Urgent Care Centers Gaining Popularity in Queens

By Ewa Kern-Jedrychowska on April 7, 2014 6:33am 

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 Two additional urgent care medical centers are planned for Forest Hills.
Urgent Care Centers Gaining Popularity in Queens
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QUEENS — When 3-year-old Brendon got a skin rash on a recent Monday evening, his mother, Ebony Cochran, didn't want to take him to a crowded emergency room. Instead, she brought him to a nearby urgent care center in Forest Hills.

“Whenever he gets sick and it's after 4 p.m. I bring him here because the pediatrician’s office is already closed,” said Cochran, while waiting at the Forest Urgent Care Center. “We come here about twice a month.”

A growing number of patients use urgent medical centers — walk-in clinics that treat illnesses requiring immediate medical attention but are not life-threatening, such as broken bones or cuts requiring stitches — as an alternative to regular doctor's offices and busy emergency rooms.

In Forest Hills, in addition to the Forest Urgent Care Center on 75th Avenue, another similar center — Health Professionals NYC — opened several weeks ago on Queens Boulevard, near 77th Avenue.

In December last year, Forest Hills Hospital also opened a new urgent medical facility in Rego Park, about 2 miles away from its 66th Road location.

At least two more urgent care centers are planned for Austin Street, within two blocks of each other.

One of them, which will replace recently closed restaurant Pasta Del Giorno and adjacent clothing store STA, will be operated by CityMD.

Tanyelle Broschart, marketing associate at CityMD, said the Forest Hills location is scheduled to open in May. The neighborhood was chosen because “it’s a very dense and diverse area" and "a lot of families live there," she said.

She also said that there are “not too many hospitals in the area.”

“The ones that are still here are overcrowded," Broschart said. "So we alleviate a little bit of the stress on the hospitals for those patients that are dealing with non life-threatening emergencies.”

CityMD, founded by a group of doctors in 2010, currently operates 13 centers. But the group is planning to open 18 additional locations throughout the five boroughs, in Long Island and upstate New York, according to the company’s website.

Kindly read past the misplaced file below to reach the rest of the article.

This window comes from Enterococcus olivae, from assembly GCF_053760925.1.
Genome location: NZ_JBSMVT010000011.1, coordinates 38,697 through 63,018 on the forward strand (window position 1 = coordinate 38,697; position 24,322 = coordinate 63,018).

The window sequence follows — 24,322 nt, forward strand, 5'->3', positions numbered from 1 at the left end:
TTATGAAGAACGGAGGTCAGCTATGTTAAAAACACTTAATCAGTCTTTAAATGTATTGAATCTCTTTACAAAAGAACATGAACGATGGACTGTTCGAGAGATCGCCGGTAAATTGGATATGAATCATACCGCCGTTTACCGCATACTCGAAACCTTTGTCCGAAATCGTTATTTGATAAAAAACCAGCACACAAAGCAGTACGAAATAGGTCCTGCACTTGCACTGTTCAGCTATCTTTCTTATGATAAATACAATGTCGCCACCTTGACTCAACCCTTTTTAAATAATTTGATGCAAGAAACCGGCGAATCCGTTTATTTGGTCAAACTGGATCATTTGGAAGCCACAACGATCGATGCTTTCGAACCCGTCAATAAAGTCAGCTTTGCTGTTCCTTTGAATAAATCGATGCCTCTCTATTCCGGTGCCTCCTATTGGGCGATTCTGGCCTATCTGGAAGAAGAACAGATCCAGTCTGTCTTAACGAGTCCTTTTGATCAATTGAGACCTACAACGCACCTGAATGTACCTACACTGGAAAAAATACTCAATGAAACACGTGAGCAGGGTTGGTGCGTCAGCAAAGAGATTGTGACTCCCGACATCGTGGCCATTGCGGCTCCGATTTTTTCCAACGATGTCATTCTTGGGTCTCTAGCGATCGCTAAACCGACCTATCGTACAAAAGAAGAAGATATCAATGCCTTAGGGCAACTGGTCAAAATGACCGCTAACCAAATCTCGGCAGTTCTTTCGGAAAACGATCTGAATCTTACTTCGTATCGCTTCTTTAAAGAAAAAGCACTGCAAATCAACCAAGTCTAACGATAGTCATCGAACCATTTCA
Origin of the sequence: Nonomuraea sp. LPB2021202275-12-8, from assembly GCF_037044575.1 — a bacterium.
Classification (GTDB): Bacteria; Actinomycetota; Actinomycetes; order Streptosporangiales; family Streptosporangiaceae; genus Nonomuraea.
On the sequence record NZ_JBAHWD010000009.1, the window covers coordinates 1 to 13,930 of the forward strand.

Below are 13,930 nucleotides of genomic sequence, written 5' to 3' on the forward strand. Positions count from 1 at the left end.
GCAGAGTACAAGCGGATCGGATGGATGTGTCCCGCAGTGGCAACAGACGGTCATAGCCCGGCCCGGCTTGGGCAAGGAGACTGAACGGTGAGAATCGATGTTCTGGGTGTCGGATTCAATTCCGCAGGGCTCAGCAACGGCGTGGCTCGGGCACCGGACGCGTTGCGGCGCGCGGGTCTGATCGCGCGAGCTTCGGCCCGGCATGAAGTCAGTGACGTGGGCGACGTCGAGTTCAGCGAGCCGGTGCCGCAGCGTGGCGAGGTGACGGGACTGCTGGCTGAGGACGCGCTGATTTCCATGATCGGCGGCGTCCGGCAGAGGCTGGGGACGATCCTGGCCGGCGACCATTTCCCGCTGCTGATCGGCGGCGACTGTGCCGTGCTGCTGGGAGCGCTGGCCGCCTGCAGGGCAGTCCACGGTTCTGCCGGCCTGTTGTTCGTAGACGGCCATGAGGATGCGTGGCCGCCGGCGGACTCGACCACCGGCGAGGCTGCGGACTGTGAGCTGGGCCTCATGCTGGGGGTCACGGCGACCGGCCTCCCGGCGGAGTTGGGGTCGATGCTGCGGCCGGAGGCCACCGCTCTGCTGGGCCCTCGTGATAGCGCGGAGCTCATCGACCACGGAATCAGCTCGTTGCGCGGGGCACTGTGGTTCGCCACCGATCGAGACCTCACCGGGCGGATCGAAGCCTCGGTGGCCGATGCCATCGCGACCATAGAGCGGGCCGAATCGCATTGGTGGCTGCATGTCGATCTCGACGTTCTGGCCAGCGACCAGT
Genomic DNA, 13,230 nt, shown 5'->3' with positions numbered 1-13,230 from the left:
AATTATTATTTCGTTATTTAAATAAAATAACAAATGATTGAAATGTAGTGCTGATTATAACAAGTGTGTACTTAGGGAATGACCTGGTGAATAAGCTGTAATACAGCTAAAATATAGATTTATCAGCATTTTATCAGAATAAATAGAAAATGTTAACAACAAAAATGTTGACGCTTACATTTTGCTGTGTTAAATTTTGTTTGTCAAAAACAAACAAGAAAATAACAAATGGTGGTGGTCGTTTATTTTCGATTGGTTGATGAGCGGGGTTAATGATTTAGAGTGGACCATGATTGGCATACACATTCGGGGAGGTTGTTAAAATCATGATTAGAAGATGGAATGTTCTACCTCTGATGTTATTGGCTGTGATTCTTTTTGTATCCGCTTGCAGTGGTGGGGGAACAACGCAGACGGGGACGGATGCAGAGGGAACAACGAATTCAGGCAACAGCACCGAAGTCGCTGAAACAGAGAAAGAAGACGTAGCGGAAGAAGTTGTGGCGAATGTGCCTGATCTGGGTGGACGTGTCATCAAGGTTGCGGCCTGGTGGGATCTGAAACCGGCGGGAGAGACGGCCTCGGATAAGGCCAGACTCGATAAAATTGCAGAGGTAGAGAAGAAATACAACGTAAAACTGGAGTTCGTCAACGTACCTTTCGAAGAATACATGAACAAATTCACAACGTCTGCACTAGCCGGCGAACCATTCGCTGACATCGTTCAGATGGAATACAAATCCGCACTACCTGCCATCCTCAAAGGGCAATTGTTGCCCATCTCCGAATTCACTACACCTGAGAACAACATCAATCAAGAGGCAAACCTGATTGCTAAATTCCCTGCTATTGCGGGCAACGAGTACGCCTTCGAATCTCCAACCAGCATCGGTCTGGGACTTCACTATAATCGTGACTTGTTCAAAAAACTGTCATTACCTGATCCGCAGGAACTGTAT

The group also just opened a location in Astoria and is also planning a center in Sunnyside.

Frank Gulluscio, district manager at Community Board 6, which covers Forest Hills and Rego Park, said that urgent care centers are also interested in Forest Hills because of its “very large senior population.”

The number of urgent care facilities continues to grow — there are several thousand across the country and at least six dozen in Queens — as private and city-run hospitals are closing their doors in what Mayor Bill de Blasio called an "epidemic" of healthcare.

According to the New York State Department of Health, four hospitals have closed in Queens in the last six years, including Parkway in Forest Hills, which closed in 2008, St. John’s in Elmhurst and Mary Immaculate in Jamaica, both of which shuttered in 2009 and Peninsula, which was shut down in the Rockaways in 2012, shedding several hundred hospital beds in the borough. Eleven hospitals are still operating in Queens.

Because of high maintenance costs "it becomes harder and harder to run a hospital," which also results in a "shift towards shorter observation periods and more aggressive outpatient management," said Dr. John D’Angelo, senior vice president and executive director of emergency medicine at North Shore-LIJ Health System, a Long Island-based healthcare network.

On the other hand, experts say urgent care centers have a number of benefits.

“They are open seven days a week. They are usually open in the evening hours and you don’t need an appointment,” D’Angelo said.

“They are usually staffed with doctors that handle a lot of acute illnesses and usually have lab capabilities."

He said one disadvantage is that the care offered at urgent centers is more “episodic.”

“You don’t get that established long-term relationship if people rely on urgent care centers too much,” D’Angelo said.

But DeAnne Lorde, a mother of two teenage girls, said she is not looking for a relationship with doctors at the urgent care centers that the family has been using on a regular basis for the past five years.

The family has a longtime relationship with a pediatrician in Flatbush, where they lived before moving to Jamaica a couple of years ago.

“We still go there for annual checkups or with problems that don’t require immediate medical attention,” Lorde said.

But when her 12-year old daughter, Najah, recently became ill with strep throat, they went to an urgent care center in New Hyde Park, about 20-minute drive from their home.

“You don’t need to make an appointment and the lab is right there in case tests are required,” she said. “It’s quick and convenient.”

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